After learning a handful of stock chord shapes in first and second position — what are commonly referred to as “open” chords or “cowboy” chords — it can be liberating for your fretting hand to venture beyond the first three frets, move up the neck and get acquainted with the sweet sounds of chords played in the higher positions.
Being assigned the ongoing mission of teaching a new crop of middle school students each year to play guitar on a beginner level in a group setting, I’ve had numerous opportunities to try various approaches to getting the kids to focus on learning to play the instrument without becoming bored or frustrated.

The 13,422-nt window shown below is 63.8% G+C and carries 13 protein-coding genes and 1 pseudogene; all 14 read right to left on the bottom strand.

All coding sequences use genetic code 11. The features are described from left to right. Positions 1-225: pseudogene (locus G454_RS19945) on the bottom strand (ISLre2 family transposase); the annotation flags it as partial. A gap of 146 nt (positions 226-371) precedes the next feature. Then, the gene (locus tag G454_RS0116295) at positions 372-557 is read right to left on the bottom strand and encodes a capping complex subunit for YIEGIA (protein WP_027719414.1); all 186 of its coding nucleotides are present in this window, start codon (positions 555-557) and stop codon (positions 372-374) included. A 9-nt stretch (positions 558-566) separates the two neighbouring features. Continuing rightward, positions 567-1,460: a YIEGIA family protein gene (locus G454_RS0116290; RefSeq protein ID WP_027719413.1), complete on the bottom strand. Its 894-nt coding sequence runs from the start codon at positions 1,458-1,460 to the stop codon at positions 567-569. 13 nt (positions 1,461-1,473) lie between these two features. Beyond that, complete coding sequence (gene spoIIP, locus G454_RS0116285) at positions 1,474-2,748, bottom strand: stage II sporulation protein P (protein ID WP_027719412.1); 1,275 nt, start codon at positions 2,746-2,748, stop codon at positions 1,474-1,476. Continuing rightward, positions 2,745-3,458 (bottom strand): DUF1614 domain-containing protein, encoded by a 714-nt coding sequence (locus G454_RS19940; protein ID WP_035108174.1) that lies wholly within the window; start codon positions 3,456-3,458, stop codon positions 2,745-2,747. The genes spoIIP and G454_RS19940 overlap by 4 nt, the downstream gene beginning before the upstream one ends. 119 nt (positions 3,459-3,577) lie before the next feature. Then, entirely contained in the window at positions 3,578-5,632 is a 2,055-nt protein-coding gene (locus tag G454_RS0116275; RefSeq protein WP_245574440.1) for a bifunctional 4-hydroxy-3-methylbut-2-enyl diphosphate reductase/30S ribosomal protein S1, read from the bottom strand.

Back by popular demand, it's Jimmy Brown's classic Guitar World column, Guitar 101. In the first installment, Jimmy begins a 3-part series on one of the first things a new guitarist wants to do: play fast!
Now that you have some cool ideas for creating your own single-string licks, let’s look at some easy-to-execute speed licks that use two adjacent strings. FIGURE 8 is a Steve Morse-style ascending sextuplet run that climbs up the B and high E strings and finishes with a screaming bend. There are two good ways to play this lick: you can either pick every note for a machine gun-like staccato effect, or, for a "creamier," more legato sound, pick only the first and fourth notes of each sextuplet and use double hammer-ons to sound the remaining notes.
Musicians Institute and Guitar World bring you a new series of guitar lessons with some of the top guitar instructors around. Here, Jeff Marshall gives a lesson on Melodic Shapes: Adding the Second Degree.